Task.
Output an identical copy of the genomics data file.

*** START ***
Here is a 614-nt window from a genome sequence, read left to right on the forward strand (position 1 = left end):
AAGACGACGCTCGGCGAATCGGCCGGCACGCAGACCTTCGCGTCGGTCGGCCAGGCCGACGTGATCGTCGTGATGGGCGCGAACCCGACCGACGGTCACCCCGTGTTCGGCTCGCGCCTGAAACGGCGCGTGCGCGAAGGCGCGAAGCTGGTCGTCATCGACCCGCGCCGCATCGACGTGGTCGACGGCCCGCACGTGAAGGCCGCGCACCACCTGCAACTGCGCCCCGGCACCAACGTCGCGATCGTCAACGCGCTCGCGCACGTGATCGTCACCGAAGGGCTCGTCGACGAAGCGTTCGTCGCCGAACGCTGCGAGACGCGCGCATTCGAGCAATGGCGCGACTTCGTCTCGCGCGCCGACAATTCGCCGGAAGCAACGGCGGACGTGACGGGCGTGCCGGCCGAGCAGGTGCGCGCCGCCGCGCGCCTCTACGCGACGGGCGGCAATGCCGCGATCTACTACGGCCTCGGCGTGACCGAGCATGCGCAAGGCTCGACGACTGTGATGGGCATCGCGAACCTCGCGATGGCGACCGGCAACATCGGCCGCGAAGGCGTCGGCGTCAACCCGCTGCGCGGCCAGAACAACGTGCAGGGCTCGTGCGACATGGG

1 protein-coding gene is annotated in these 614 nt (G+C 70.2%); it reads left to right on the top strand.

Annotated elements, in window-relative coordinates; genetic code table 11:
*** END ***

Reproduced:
Here is a 614-nt window from a genome sequence, read left to right on the forward strand (position 1 = left end):
AAGACGACGCTCGGCGAATCGGCCGGCACGCAGACCTTCGCGTCGGTCGGCCAGGCCGACGTGATCGTCGTGATGGGCGCGAACCCGACCGACGGTCACCCCGTGTTCGGCTCGCGCCTGAAACGGCGCGTGCGCGAAGGCGCGAAGCTGGTCGTCATCGACCCGCGCCGCATCGACGTGGTCGACGGCCCGCACGTGAAGGCCGCGCACCACCTGCAACTGCGCCCCGGCACCAACGTCGCGATCGTCAACGCGCTCGCGCACGTGATCGTCACCGAAGGGCTCGTCGACGAAGCGTTCGTCGCCGAACGCTGCGAGACGCGCGCATTCGAGCAATGGCGCGACTTCGTCTCGCGCGCCGACAATTCGCCGGAAGCAACGGCGGACGTGACGGGCGTGCCGGCCGAGCAGGTGCGCGCCGCCGCGCGCCTCTACGCGACGGGCGGCAATGCCGCGATCTACTACGGCCTCGGCGTGACCGAGCATGCGCAAGGCTCGACGACTGTGATGGGCATCGCGAACCTCGCGATGGCGACCGGCAACATCGGCCGCGAAGGCGTCGGCGTCAACCCGCTGCGCGGCCAGAACAACGTGCAGGGCTCGTGCGACATGGG

1 protein-coding gene is annotated in these 614 nt (G+C 70.2%); it reads left to right on the top strand.

Annotated elements, in window-relative coordinates; genetic code table 11: